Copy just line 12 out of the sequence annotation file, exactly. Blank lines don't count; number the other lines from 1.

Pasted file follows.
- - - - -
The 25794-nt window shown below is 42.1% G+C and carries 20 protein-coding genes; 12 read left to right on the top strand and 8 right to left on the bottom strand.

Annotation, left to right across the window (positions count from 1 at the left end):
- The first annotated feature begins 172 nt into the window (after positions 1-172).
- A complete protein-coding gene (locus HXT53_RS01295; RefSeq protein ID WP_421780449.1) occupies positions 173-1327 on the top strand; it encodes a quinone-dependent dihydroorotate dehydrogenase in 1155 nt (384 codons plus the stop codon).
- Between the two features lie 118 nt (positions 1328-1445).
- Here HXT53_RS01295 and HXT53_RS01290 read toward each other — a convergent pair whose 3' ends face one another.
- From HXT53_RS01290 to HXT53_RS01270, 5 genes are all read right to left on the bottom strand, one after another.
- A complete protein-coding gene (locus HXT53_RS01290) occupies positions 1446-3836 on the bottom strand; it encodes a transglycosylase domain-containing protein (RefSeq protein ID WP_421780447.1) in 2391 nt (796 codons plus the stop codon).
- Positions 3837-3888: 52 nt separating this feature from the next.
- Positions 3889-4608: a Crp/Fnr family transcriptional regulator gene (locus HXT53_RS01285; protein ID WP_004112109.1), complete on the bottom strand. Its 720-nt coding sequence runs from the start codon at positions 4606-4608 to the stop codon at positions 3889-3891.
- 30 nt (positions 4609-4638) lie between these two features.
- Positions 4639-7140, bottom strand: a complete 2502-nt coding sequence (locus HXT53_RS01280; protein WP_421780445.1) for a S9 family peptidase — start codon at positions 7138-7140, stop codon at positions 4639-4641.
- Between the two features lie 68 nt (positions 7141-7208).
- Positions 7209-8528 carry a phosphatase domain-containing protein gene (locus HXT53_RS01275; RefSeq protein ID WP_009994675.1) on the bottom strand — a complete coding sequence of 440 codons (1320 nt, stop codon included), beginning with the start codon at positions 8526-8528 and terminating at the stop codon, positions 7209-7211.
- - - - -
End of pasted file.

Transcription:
- Positions 4639-7140, bottom strand: a complete 2502-nt coding sequence (locus HXT53_RS01280; protein WP_421780445.1) for a S9 family peptidase — start codon at positions 7138-7140, stop codon at positions 4639-4641.